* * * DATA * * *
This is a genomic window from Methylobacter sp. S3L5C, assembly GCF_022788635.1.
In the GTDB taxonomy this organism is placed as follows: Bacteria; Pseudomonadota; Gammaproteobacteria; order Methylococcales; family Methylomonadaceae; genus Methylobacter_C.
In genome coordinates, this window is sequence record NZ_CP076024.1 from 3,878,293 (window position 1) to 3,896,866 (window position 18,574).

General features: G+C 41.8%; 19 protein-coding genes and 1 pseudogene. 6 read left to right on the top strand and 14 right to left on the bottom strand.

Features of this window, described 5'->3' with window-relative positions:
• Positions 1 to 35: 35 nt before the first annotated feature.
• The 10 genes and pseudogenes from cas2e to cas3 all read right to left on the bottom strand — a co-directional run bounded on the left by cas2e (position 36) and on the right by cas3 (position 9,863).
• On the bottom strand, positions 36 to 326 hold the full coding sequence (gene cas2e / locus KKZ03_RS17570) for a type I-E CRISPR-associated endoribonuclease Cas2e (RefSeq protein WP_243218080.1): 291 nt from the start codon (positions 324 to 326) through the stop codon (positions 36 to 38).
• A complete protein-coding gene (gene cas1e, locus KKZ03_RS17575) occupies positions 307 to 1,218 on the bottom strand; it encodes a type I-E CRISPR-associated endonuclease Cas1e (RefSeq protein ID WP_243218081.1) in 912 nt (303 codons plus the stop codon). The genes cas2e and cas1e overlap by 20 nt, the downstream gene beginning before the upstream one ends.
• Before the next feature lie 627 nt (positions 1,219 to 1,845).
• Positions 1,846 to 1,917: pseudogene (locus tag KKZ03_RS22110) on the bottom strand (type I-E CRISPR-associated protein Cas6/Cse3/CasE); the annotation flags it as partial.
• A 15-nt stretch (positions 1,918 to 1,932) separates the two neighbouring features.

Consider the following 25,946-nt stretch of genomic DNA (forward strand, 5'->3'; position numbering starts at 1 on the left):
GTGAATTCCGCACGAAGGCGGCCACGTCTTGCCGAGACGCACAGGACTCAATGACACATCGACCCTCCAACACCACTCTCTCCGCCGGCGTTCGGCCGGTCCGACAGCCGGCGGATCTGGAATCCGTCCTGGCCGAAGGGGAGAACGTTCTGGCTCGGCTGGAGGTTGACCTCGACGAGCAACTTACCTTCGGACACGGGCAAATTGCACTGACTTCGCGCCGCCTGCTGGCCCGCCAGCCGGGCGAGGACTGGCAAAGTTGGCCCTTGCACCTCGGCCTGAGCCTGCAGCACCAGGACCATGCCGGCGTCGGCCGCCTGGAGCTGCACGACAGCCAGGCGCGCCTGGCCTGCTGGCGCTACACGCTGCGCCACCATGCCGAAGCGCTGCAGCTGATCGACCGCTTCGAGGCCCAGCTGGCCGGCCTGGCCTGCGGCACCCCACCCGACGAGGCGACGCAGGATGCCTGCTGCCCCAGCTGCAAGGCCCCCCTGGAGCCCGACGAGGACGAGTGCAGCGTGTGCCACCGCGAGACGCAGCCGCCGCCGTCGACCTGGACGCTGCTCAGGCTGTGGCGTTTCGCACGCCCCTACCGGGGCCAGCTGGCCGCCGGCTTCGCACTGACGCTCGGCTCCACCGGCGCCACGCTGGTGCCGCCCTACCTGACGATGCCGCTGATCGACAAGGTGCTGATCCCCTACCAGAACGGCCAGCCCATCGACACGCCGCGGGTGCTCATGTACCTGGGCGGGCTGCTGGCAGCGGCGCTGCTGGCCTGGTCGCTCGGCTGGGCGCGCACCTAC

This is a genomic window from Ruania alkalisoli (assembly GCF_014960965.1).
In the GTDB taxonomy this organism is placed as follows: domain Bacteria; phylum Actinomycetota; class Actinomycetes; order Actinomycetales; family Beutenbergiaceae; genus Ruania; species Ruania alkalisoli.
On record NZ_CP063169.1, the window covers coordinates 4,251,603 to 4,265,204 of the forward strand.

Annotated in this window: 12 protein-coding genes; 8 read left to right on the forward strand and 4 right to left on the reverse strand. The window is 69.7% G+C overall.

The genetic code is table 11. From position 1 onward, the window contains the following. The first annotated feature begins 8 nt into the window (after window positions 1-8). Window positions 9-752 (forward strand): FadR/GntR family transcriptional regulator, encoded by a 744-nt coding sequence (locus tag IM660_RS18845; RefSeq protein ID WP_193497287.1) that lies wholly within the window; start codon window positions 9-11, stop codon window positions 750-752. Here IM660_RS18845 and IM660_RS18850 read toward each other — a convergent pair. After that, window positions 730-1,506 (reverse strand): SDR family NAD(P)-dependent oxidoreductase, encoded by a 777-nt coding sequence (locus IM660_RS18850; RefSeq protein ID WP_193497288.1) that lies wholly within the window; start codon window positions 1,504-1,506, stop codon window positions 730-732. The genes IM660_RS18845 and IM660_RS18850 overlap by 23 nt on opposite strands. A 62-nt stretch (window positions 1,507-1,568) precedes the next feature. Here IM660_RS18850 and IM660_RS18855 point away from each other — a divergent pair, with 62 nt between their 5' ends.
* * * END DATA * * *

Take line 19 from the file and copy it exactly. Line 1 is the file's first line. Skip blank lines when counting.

The genetic code is table 11. From position 1 onward, the window contains the following. The first annotated feature begins 8 nt into the window (after window positions 1-8). Window positions 9-752 (forward strand): FadR/GntR family transcriptional regulator, encoded by a 744-nt coding sequence (locus tag IM660_RS18845; RefSeq protein ID WP_193497287.1) that lies wholly within the window; start codon window positions 9-11, stop codon window positions 750-752. Here IM660_RS18845 and IM660_RS18850 read toward each other — a convergent pair. After that, window positions 730-1,506 (reverse strand): SDR family NAD(P)-dependent oxidoreductase, encoded by a 777-nt coding sequence (locus IM660_RS18850; RefSeq protein ID WP_193497288.1) that lies wholly within the window; start codon window positions 1,504-1,506, stop codon window positions 730-732. The genes IM660_RS18845 and IM660_RS18850 overlap by 23 nt on opposite strands. A 62-nt stretch (window positions 1,507-1,568) precedes the next feature. Here IM660_RS18850 and IM660_RS18855 point away from each other — a divergent pair, with 62 nt between their 5' ends.